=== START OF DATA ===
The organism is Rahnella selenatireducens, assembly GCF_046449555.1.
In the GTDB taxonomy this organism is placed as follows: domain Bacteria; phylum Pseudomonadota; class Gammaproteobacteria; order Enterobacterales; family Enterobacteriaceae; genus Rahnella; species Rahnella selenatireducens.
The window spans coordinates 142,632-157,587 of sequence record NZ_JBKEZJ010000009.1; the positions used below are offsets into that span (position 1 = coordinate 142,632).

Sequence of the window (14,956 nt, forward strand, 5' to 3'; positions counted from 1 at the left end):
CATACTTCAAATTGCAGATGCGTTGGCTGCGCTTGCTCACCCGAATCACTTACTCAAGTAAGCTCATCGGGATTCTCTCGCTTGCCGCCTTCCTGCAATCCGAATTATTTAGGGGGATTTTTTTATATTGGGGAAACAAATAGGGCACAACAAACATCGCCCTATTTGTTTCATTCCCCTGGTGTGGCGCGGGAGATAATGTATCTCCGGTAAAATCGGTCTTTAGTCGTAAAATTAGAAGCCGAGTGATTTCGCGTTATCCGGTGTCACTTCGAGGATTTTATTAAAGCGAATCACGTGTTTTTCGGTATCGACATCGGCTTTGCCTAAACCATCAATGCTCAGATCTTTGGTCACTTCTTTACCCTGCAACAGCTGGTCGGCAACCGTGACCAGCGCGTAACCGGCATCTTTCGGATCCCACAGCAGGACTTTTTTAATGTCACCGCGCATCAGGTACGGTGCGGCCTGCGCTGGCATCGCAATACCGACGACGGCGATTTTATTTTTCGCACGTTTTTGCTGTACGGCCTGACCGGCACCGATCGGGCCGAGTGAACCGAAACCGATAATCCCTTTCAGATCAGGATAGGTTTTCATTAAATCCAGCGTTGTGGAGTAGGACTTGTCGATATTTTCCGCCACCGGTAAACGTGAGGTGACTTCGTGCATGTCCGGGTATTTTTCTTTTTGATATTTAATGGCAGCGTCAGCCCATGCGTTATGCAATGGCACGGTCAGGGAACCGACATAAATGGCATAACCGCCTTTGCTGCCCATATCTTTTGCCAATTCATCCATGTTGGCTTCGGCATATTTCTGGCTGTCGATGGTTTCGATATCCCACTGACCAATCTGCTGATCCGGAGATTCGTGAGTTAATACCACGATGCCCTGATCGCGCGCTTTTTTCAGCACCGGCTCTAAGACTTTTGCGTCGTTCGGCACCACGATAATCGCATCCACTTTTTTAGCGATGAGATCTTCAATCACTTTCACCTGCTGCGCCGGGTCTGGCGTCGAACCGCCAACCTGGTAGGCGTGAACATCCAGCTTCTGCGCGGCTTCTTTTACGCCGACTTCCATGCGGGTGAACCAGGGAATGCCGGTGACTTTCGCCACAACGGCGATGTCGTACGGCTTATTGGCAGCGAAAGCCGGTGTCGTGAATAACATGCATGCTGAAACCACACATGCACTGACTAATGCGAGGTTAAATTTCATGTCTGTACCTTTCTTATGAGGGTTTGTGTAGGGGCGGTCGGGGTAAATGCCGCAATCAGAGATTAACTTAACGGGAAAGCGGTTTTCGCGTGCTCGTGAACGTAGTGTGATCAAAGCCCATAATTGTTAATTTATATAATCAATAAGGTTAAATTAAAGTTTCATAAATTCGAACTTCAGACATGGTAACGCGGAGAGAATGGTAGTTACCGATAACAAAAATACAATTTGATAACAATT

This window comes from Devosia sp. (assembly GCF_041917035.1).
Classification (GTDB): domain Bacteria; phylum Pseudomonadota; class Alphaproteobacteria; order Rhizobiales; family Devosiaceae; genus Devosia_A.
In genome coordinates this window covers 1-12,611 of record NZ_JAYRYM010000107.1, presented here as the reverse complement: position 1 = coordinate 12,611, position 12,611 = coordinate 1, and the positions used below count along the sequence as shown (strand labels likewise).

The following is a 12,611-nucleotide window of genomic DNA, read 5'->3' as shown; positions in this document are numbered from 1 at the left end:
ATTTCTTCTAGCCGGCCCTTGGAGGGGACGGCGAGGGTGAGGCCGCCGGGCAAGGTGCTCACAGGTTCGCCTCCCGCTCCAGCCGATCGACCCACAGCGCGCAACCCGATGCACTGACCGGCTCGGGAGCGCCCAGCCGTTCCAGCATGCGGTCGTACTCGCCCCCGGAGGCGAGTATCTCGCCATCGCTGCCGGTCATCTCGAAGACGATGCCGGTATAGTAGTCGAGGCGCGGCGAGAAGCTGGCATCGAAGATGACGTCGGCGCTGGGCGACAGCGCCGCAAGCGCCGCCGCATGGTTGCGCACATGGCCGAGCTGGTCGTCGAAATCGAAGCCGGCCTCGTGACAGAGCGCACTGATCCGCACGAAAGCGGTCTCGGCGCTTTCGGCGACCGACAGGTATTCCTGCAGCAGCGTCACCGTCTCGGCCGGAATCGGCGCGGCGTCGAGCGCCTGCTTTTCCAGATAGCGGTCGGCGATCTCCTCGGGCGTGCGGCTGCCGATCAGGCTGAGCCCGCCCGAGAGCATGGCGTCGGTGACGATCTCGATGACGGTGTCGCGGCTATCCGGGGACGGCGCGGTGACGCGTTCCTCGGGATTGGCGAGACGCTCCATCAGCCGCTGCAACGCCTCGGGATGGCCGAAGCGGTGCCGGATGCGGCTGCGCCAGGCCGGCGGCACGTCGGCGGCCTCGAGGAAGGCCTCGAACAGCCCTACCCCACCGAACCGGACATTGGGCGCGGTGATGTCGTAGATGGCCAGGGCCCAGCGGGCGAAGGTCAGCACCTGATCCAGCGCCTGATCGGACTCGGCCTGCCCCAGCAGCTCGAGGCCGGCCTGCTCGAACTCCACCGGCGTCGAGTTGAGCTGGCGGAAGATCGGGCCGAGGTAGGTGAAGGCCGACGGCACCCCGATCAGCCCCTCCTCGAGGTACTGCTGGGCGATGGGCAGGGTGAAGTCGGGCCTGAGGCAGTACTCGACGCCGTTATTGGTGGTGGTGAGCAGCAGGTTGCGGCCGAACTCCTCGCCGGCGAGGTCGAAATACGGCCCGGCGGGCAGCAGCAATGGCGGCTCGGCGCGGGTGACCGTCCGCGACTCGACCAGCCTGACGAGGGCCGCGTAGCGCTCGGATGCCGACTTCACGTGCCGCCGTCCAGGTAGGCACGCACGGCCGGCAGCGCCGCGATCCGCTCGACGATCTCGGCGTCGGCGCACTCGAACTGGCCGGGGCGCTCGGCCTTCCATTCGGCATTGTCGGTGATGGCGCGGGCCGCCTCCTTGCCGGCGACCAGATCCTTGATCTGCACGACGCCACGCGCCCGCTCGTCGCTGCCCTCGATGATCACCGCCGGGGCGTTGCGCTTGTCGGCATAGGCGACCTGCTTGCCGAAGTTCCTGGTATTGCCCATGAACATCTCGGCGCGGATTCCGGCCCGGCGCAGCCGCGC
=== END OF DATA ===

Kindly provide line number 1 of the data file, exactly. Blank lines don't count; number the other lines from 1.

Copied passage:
The organism is Rahnella selenatireducens, assembly GCF_046449555.1.